Three Named McCormick Professors of Teaching ExcellenceMay 23, 2006
Three faculty members have been named Charles Deering McCormick Professors of Teaching Excellence for three-year terms, beginning in the 2006-07 academic year.
They are Edward Muir, who holds the Clarence L. Ver Steeg Professorship in the Arts and Sciences Chair and professor of history; Barry Nelson, professor of industrial engineering and management sciences; and Jeffrey Masten, associate professor of English and gender studies and director of the Gender Studies Program.
Franziska Lys, associate professor of German, has been named the Alumnae of Northwestern Teaching Professor for a three-year term.
Jesse Rosenberg, clinical associate director of music studies, has been named the Charles Deering McCormick University Distinguished Clinical Professor for a one-year term.
The awards will be presented at a ceremony at 4 p.m. May 30 in the Guild Lounge.
The McCormick awards recognize faculty “who have consistently demonstrated outstanding performance in the classroom” in the six undergraduate schools. All receive an annual salary supplement and serve as Fellows of the Searle Center for Teaching Excellence. The endowed professorships were established in 1991 with a $10 million gift from McCormick. The award recipients are chosen from nominations of undergraduate school deans. A student-faculty committee chaired by the Provost reviews the nominations, taking into consideration letters from deans, faculty colleagues and students.
The Alumnae honor is funded through an endowment from the Alumnae Board for a faculty member who has made extraordinary contributions to curriculum development.
Prior to joining Northwestern in 1993, Edward Muir taught at Louisiana State and Syracuse University. Among the most respected Renaissance scholars in North America, Muir is a leading historian and an inspiring and beloved teacher. Known for his rigorous and extensive reading lists, passionate classroom discussion and lecturing style, and accessibility, Muir inspires students to stretch themselves to their highest ability. Reflecting on Muir's “Age of the Renaissance” course, one student noted, “the course had a permanent impact on my intellectual development … [Professor Muir] is deservedly one of the best loved history professors.” Muir regularly receives effusive and substantive praise in CTEC evaluations, often from students who remark on the heavy reading load and challenging nature of his courses. Muir exhibits broad and genuine concern for the academic and personal well being of his students, and Northwestern more broadly. A colleague said, “Muir isn't merely a leading historian of the Renaissance; he is the embodiment of the Renaissance ideal. A true polymath, he excels in every area: scholarship, undergraduate teaching, graduate training, and service to the department, college, and university.”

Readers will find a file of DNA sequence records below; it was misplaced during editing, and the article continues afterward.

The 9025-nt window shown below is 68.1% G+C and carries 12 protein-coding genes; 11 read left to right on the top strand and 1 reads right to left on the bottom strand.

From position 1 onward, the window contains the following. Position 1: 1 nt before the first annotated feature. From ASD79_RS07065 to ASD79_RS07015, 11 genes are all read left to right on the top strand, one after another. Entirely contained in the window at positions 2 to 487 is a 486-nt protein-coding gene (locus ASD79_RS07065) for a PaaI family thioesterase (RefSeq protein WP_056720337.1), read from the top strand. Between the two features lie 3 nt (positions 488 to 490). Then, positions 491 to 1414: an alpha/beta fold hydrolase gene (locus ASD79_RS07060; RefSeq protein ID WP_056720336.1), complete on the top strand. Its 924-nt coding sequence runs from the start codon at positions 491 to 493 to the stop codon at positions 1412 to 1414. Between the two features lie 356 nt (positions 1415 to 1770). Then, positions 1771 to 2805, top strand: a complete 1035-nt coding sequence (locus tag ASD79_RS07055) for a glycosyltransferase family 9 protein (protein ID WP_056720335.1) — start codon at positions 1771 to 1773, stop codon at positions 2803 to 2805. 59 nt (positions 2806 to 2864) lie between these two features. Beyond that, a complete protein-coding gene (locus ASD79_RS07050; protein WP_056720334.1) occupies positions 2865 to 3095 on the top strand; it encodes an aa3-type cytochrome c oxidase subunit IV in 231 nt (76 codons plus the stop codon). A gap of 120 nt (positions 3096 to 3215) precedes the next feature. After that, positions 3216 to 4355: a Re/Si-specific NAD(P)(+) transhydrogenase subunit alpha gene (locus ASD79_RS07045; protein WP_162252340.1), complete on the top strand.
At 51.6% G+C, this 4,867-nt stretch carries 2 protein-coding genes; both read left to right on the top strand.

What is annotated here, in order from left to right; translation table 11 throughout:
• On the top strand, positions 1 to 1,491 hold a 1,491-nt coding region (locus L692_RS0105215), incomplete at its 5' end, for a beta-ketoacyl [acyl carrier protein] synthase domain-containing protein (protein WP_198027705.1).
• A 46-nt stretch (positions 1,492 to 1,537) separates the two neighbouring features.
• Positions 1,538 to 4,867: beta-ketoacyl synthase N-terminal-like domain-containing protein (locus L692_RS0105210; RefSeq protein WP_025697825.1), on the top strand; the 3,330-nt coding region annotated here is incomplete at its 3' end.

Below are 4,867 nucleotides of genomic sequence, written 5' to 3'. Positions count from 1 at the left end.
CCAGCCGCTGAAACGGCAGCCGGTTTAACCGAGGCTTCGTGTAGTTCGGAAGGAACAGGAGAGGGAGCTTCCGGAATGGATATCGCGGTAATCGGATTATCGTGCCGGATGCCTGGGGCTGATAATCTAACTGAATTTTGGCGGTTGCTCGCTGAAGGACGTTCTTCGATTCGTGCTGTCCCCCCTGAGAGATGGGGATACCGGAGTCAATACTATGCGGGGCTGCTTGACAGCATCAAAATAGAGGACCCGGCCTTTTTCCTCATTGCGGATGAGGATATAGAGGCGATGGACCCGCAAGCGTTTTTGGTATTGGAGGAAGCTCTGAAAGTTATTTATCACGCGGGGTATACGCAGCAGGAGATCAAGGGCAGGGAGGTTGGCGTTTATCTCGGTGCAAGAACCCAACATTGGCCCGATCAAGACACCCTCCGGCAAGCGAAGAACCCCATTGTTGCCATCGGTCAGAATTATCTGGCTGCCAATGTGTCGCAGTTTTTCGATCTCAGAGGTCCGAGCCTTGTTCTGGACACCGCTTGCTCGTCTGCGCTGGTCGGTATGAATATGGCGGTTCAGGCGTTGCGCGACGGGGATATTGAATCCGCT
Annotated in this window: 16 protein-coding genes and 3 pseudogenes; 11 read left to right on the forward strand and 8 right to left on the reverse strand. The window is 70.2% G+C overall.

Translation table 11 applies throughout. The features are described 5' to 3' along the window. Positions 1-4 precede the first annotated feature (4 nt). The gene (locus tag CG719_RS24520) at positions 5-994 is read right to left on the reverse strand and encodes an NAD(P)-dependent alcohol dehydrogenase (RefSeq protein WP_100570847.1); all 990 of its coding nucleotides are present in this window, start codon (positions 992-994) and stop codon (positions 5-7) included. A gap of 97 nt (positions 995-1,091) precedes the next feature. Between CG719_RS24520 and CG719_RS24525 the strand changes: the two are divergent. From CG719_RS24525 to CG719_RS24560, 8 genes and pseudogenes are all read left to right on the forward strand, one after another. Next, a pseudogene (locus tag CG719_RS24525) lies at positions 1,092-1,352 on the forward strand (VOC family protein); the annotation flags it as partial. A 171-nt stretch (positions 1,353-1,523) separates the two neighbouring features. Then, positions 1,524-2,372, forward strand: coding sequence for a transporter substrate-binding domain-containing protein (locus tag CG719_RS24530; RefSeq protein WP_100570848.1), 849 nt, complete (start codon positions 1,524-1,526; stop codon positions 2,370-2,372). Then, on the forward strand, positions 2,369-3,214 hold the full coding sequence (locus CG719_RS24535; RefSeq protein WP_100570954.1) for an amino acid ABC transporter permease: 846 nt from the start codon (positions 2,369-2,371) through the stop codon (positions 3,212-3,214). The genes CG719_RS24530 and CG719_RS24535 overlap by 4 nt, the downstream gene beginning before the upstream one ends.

Muir has received a Guggenheim fellowship, a National Endowment for the Humanities fellowship, and more than a dozen other research fellowships. He is the author, co-author or editor of nine books and an extensive array of scholarly articles. He has received the Herbert Baxter Adams Prize from the American Historical Association for the best first book on European history; has twice received the Howard R. Marraro Prize in Italian History for the best book on Italian history. He has been awarded the Alumni of Northwestern Excellence in Teaching Award and the E. Leroy Hall Award for Excellence in Teaching from the Weinberg College.